The soothing effect of a cocoon
It took three years of work carefully programmed to avoid interrupting reception operations, for the reception area of the new Mother and Child building of Troyes central hospital to achieve its very distinctive feel. Architects Hérard & Da Costa, who won the commission by setting out to improve the flow of visitors in the existing space, incorporated a clear separation of flows in their design. A large exterior awning sets off the entrance to the reception hall of the Mother and Child unit, which opens out into a larger area, since the architects moved certain other functions elsewhere. The 400-sq. m (4,300-sq. ft) space makes the reception area feel much larger despite its low ceiling. A feeling of cosy protection is produced by the installation of a Strato open-knit fabric ceiling, specified by the architects.
The architects imposed a strict pattern for the fabric ceiling, because their design provided for precisely sized pipework and ducting allowing the full height of the plenum space to be visible through the Strato knit. Artificial lighting hanging 30 cm above the open knit ceiling obviously lends a three-dimensional appearance to the structure. However the impression of cosiness that the area exudes, is also produced by the acoustic quality of the installation. Firstly, the frames of the Strato modules are fitted with sound absorbing foam which achieve a coefficient of around 0.15. Secondly, a thick layer of absorbent black flocking was applied under the roof to mute the echo that untreated concrete would have generated.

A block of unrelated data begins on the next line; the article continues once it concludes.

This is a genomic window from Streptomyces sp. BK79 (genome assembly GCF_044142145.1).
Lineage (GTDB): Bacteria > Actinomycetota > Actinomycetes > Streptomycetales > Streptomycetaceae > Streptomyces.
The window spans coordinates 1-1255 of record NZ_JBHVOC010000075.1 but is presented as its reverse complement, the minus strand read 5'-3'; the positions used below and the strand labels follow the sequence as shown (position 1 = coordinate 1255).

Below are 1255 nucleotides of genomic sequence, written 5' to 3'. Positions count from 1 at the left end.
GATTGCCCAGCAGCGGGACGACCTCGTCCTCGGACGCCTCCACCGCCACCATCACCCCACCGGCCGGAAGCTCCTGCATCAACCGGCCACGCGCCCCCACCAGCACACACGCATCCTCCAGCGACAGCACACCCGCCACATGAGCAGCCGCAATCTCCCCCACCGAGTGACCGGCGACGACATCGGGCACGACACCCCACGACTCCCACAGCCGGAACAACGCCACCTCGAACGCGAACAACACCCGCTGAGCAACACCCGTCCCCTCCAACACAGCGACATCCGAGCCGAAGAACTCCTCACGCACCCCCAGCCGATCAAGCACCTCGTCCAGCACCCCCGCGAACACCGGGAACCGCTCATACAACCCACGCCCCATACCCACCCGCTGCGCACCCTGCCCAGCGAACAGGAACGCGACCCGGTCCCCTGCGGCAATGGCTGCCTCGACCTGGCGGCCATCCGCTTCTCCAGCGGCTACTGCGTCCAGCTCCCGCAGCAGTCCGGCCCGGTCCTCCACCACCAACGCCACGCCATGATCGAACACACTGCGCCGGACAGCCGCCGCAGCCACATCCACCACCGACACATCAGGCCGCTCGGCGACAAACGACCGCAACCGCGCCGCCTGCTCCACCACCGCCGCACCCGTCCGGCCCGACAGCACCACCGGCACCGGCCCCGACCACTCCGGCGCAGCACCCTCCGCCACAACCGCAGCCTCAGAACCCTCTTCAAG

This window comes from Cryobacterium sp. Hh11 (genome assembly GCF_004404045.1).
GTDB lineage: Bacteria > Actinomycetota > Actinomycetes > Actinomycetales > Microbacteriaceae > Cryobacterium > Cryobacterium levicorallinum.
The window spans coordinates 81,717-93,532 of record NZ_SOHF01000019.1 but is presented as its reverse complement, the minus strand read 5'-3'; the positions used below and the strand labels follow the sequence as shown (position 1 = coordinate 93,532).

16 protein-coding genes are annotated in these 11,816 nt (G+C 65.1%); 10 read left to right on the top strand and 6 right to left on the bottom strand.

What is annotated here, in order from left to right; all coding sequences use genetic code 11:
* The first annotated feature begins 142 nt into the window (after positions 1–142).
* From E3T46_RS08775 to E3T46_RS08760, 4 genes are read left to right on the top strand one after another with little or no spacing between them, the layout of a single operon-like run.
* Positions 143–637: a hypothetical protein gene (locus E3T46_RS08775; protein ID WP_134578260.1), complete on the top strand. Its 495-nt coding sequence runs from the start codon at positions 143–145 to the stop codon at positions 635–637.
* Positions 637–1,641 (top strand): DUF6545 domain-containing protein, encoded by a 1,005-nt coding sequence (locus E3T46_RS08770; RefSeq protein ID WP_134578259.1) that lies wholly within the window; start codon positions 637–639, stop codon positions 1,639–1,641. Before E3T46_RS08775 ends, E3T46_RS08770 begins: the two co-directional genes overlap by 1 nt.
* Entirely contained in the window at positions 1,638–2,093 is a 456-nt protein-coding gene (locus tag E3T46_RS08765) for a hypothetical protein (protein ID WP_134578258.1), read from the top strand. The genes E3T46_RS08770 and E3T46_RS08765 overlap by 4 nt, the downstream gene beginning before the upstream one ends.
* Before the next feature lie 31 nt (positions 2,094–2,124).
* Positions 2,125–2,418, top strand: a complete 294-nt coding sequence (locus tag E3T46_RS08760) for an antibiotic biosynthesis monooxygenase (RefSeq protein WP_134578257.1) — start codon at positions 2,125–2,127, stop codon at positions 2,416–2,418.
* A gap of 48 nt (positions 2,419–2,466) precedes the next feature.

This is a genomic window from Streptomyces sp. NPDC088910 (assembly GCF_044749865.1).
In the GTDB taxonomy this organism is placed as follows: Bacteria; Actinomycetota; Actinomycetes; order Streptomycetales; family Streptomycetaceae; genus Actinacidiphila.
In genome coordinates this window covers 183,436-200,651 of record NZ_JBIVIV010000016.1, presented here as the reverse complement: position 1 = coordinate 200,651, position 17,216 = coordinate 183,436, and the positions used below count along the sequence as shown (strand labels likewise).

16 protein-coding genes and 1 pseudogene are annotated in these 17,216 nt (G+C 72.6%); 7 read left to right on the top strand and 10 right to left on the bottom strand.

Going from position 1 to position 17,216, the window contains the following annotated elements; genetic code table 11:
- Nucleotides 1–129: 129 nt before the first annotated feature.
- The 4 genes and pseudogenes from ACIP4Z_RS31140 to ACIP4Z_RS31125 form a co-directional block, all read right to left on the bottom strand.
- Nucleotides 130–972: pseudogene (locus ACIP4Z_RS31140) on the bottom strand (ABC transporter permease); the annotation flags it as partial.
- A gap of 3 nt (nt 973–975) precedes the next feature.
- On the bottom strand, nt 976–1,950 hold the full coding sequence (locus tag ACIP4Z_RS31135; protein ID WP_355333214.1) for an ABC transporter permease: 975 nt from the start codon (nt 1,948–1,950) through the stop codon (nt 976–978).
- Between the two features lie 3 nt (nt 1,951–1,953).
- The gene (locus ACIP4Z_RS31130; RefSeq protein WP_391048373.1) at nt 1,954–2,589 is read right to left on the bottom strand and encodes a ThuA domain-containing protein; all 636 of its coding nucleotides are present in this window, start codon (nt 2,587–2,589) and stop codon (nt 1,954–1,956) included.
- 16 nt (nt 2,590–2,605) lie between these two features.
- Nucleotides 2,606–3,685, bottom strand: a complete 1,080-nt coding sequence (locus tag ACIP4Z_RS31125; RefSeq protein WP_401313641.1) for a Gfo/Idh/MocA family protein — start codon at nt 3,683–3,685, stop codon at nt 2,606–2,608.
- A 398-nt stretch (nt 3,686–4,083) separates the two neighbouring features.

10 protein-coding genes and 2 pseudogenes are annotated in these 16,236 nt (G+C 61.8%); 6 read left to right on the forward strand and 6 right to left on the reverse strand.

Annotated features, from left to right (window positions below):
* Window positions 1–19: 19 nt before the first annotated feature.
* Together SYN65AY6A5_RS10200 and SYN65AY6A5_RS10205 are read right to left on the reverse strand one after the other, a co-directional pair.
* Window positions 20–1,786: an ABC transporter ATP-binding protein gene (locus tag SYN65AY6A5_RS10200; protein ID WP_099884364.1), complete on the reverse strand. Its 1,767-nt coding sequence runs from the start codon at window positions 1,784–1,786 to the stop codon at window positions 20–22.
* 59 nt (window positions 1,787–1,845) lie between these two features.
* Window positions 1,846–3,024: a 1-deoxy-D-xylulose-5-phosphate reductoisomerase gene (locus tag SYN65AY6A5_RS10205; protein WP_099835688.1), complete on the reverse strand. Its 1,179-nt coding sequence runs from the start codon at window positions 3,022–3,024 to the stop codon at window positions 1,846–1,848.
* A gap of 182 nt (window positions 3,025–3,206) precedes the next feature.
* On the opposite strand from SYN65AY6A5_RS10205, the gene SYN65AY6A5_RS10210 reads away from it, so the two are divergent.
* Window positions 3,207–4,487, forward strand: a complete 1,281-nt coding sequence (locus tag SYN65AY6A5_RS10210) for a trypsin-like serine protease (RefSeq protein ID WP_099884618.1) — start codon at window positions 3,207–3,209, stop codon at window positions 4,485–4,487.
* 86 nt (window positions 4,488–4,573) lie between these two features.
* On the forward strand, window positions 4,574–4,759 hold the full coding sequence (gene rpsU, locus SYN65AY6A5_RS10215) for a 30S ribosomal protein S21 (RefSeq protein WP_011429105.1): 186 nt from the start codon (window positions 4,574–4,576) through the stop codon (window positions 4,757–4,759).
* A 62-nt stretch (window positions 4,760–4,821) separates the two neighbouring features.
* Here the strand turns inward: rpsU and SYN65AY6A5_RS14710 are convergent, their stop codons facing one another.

Specifying this modular fabric ceiling was not an easy matter. Compared to the initial metallic solution, the fabric ceiling had several advantages in its favour. The product is perfectly hygienic, not electrostatic, it doesn’t hold dust and is easily cleaned, so it was rational to specify it for a healthcare and treatment centre. The mechanical strength of the knitted fabric and the simplicity of the zipper openings enabling the fabric to be pulled back for service personnel to insert their head up into the plenum space, were plus points for maintenance staff, who were surprised by the ease with which the large, light modules could be handled. It was however the safety department that really put the ceiling through its paces to ensure that Strato would not hinder the evacuation of smoke in the event of fire. A full-scale test was demanded and carried out, proving that the large open-knit fabric was no obstruction to warm smoke. The modules carefully hung by installers Berriot Linselle were not blown out of place by the powerful smoke extractor fans. The product ended up ticking all the verification boxes.
Now that items of red furniture are arranged on the light-coloured floor and their appealing silhouettes are projected crisply on the white walls, the dark ceiling goes beyond its technical role and asserts its architectural importance. The fabric forms a kind of canopy that is perfectly transparent when you look up from a position vertically below it, but it becomes progressively more opaque as your line of sight is more and more slanted. The grey-brown hue filters the artificial light without restricting the actual illumination produced. A hollow seal around the periphery adds a touch of refinement to the surface of the ceiling, which, again, is not marred by any structural profiles.
This first major public works implementation in Troyes heralds further development of Strato breathing ceilings in France.
144 Strato modules used to form the seven sections of ceiling in the reception hall of the Mother and Child building.
Total area installed: 388.2 sq. m
(4,178 sq. ft)
Principal: Troyes central hospital
Architects: Hérard & Da Costa
Installer: Berriot Linselle
Photographer: Clément Guillaume